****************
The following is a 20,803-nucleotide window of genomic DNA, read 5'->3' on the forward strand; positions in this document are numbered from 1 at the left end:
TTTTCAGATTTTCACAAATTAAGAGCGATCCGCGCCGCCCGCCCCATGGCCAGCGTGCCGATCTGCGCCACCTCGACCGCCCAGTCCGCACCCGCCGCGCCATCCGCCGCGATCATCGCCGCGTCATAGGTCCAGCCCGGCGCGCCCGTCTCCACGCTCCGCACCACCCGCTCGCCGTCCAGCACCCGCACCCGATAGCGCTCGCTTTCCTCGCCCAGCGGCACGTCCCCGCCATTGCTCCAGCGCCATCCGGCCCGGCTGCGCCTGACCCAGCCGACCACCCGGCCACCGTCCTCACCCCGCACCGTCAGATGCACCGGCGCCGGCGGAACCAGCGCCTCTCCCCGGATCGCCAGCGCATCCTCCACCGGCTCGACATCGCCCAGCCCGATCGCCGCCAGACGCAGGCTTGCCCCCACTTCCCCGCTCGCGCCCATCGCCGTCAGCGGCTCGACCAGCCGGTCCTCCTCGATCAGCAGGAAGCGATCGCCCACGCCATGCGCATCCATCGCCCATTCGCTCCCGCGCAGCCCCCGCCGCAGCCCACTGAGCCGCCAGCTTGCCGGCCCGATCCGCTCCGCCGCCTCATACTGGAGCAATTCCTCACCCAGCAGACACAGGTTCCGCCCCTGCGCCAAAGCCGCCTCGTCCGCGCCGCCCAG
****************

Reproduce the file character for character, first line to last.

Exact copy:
The following is a 20,803-nucleotide window of genomic DNA, read 5'->3' on the forward strand; positions in this document are numbered from 1 at the left end:
TTTTCAGATTTTCACAAATTAAGAGCGATCCGCGCCGCCCGCCCCATGGCCAGCGTGCCGATCTGCGCCACCTCGACCGCCCAGTCCGCACCCGCCGCGCCATCCGCCGCGATCATCGCCGCGTCATAGGTCCAGCCCGGCGCGCCCGTCTCCACGCTCCGCACCACCCGCTCGCCGTCCAGCACCCGCACCCGATAGCGCTCGCTTTCCTCGCCCAGCGGCACGTCCCCGCCATTGCTCCAGCGCCATCCGGCCCGGCTGCGCCTGACCCAGCCGACCACCCGGCCACCGTCCTCACCCCGCACCGTCAGATGCACCGGCGCCGGCGGAACCAGCGCCTCTCCCCGGATCGCCAGCGCATCCTCCACCGGCTCGACATCGCCCAGCCCGATCGCCGCCAGACGCAGGCTTGCCCCCACTTCCCCGCTCGCGCCCATCGCCGTCAGCGGCTCGACCAGCCGGTCCTCCTCGATCAGCAGGAAGCGATCGCCCACGCCATGCGCATCCATCGCCCATTCGCTCCCGCGCAGCCCCCGCCGCAGCCCACTGAGCCGCCAGCTTGCCGGCCCGATCCGCTCCGCCGCCTCATACTGGAGCAATTCCTCACCCAGCAGACACAGGTTCCGCCCCTGCGCCAAAGCCGCCTCGTCCGCGCCGCCCAG